Join us at 3 p.m. tomorrow, March 6, in the Advanced Technology Lab in Shain Library to learn how to make your own website using our new service, Digital Connecticut College.
Digital Connecticut College provides students, faculty, and staff with the opportunity to register a domain name and create a digital presence through various mediums such as blogs, portfolios, and wikis. You can easily install open source applications such as WordPress, MediaWiki, Drupal, Scalar, and Omeka to your own domain, and use this space to develop class projects, share your research, and create your digital identity. At this workshop, we will help you get the process started, and show examples of the types of projects that you can create.
Let us know you’re coming by registering here, or feel free to drop in!
Students have long been taking advantage of the college’s access to Google Drive for completing course work. Assignments completed in Google Drive, however, could not be easily submitted as assignments…until now. Google has introduced a new plug-in for Moodle that streamlines the submission of student assignments completed using Google Drive. The plug-in allows students to turn in Google Drive files through Moodle, and then allows instructors to grade and provide feedback through the Google Drive interface, using the native commenting features of Google Docs.
We held a short hands-on workshop on Google Course Kit last week, but in case you missed it, check out more detailed instructions on adding Course Kit to your Moodle site. If you need further help or have any questions, please contact a member of the Instructional Technology team.
Do you use Moodle? Do your students use (or want to use) Google Drive for coursework?
Google has recently introduced Course Kit, a plugin for Moodle that facilitates assignment submission using Google Drive. Course Kit seamlessly integrates into Moodle allowing students to submit assignments in Drive, and allowing instructors to provide feedback using Google Drive commenting and editing tools, while also integrating with the Moodle Gradebook.
Join us tomorrow, February 20, from 11:30-noon in the Advanced Technology Lab to learn about Course Kit. Register here or feel free to drop in.
As the semester wraps up, we’ve created a list of a few things that you’ll want to remember to do before you head off for the summer.
- Back up your Moodle sites. As a reminder, Information Services keeps five years of course sites active and available to you. This means that as Academic Year 2018-19 becomes active, AY 2013-14 will go offline. Before July 1, make sure that you create a backup of any course sites that contain material that you might want to use in the future. You can create a backup of the entire Moodle site, to be used for a future Moodle course site, or you can download individual file resources.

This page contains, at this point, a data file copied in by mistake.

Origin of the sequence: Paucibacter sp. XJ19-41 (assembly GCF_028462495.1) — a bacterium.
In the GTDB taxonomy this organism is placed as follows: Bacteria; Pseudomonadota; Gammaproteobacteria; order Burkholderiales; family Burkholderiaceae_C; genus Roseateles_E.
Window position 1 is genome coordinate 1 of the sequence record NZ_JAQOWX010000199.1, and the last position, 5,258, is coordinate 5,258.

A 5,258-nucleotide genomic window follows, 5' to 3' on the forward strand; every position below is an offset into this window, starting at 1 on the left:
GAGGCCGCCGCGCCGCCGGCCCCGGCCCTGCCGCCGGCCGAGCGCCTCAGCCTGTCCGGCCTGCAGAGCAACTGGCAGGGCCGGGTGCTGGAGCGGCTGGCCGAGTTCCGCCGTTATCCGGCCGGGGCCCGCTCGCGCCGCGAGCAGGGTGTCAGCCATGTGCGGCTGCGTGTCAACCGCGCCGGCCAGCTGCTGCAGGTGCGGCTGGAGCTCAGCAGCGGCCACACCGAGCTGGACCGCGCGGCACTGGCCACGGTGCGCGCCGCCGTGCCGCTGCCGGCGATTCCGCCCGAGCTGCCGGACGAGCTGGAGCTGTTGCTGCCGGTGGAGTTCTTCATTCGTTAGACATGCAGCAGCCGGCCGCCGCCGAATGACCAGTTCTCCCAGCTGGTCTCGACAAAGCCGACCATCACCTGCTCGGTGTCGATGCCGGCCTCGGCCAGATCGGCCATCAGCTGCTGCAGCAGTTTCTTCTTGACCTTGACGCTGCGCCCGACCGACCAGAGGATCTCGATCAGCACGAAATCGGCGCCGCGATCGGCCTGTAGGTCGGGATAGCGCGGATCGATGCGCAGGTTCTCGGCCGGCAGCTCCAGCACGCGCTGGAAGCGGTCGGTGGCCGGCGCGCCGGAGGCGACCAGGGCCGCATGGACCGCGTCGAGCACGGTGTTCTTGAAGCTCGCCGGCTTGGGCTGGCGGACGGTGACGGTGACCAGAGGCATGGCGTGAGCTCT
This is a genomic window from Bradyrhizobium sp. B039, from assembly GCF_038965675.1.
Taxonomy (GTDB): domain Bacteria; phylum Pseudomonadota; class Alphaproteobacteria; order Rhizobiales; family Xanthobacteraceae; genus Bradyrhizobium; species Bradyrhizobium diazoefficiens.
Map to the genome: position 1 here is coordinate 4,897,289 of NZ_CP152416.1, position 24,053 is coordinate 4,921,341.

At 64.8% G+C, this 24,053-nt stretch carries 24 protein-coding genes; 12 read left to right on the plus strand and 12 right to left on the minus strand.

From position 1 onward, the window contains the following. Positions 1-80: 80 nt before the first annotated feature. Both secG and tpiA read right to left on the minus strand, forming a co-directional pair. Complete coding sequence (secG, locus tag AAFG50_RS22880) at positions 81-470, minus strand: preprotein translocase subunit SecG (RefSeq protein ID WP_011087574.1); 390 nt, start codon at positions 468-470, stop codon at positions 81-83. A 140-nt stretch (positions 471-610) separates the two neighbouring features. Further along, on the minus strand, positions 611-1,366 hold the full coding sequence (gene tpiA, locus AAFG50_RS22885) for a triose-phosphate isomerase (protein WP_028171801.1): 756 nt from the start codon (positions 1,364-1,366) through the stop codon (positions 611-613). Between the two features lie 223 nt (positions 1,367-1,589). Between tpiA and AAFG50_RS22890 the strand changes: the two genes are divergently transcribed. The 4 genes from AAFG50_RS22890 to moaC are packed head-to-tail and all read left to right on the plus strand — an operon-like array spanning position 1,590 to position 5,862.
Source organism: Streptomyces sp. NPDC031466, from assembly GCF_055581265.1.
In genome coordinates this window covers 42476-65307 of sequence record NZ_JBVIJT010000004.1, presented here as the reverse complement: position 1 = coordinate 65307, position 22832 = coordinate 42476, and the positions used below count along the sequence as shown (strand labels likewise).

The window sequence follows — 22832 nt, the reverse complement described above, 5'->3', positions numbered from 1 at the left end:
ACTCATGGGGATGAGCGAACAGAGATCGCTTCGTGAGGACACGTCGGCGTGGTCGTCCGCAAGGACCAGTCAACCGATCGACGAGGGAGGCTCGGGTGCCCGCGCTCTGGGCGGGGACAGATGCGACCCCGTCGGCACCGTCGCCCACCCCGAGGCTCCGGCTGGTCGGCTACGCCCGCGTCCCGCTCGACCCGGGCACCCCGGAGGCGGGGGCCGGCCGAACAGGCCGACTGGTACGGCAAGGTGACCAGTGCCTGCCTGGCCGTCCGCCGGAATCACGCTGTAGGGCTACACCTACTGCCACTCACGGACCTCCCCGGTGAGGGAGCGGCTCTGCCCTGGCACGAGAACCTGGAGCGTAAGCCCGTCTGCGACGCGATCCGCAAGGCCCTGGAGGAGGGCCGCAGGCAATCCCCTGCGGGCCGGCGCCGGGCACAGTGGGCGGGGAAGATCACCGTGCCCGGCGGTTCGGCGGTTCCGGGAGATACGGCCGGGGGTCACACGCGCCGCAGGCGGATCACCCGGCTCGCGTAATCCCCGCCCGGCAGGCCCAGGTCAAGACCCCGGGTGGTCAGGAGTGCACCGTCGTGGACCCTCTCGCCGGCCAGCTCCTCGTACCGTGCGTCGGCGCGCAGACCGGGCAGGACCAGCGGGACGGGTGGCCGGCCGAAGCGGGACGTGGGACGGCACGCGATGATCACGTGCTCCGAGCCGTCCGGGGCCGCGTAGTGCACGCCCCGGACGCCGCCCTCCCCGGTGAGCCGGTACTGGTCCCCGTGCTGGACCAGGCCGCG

- Download and save your Moodle Gradebook(s). As a matter of best practice, IS suggests that you save the grades that you’ve entered into Moodle. A course’s Moodle gradebook can be downloaded in Excel format and saved for long-term recordkeeping.
- Check out your Moodle courses for next year. Moodle for Academic Year 2018-19 is up and running. Minor changes to the system may happen over the summer, but all currently scheduled courses have been loaded. If you’re teaching a course that doesn’t appear on your course list in Moodle, first confirm that it’s on the course schedule and you are listed as the instructor. If not, contact the Office of the Registrar. If it is on the course schedule, but doesn’t appear for you in Moodle, submit a WebHelpDesk ticket.
- Return your library books. Books and other library materials that were checked out this year have a due date of May 18. Return all your loans to either Shain or Greer by that date. Don’t forget any equipment you might have borrowed from Media Services or the Digital Scholarship and Curriculum Center.
- Submit your list of course reserves. Please help library staff avoid the crunch at the end of August by submitting your list of Fall course reserves to your library liaison or directly to Bridget Pupillo, Reserve and Circulation Assistant.
Faculty often create assignments in which students are asked to complete a worksheet or template. When using Google Docs for this, a common practice is to either make multiple copies of the template and share the copies with individual students , or to give students access to the original document so the students can make the copy themselves. The former option is time consuming while the latter option is risky, as students may make inadvertent edits to the original document.
At a recent NERCOMP event, I picked up a great Google Drive tip from a colleague (credit to Carol Damm of Brandeis University). There is a quick and easy way to make copies of a Google Doc (or Sheet or Slide): by changing the word “edit” to the word “copy” at the end of the URL for a Google Doc, the URL becomes a command to create a duplicate of the original Doc. The modified URL can be pasted into an email to students, or posted on the course Moodle page. A student clicking on the link will be prompted to create a copy of the original Google Doc, which will then be stored in the student’s own Google Drive. That resulting file can be edited by the student, and subsequently printed, saved as a PDF, or shared.
Watch this video to see how it’s done!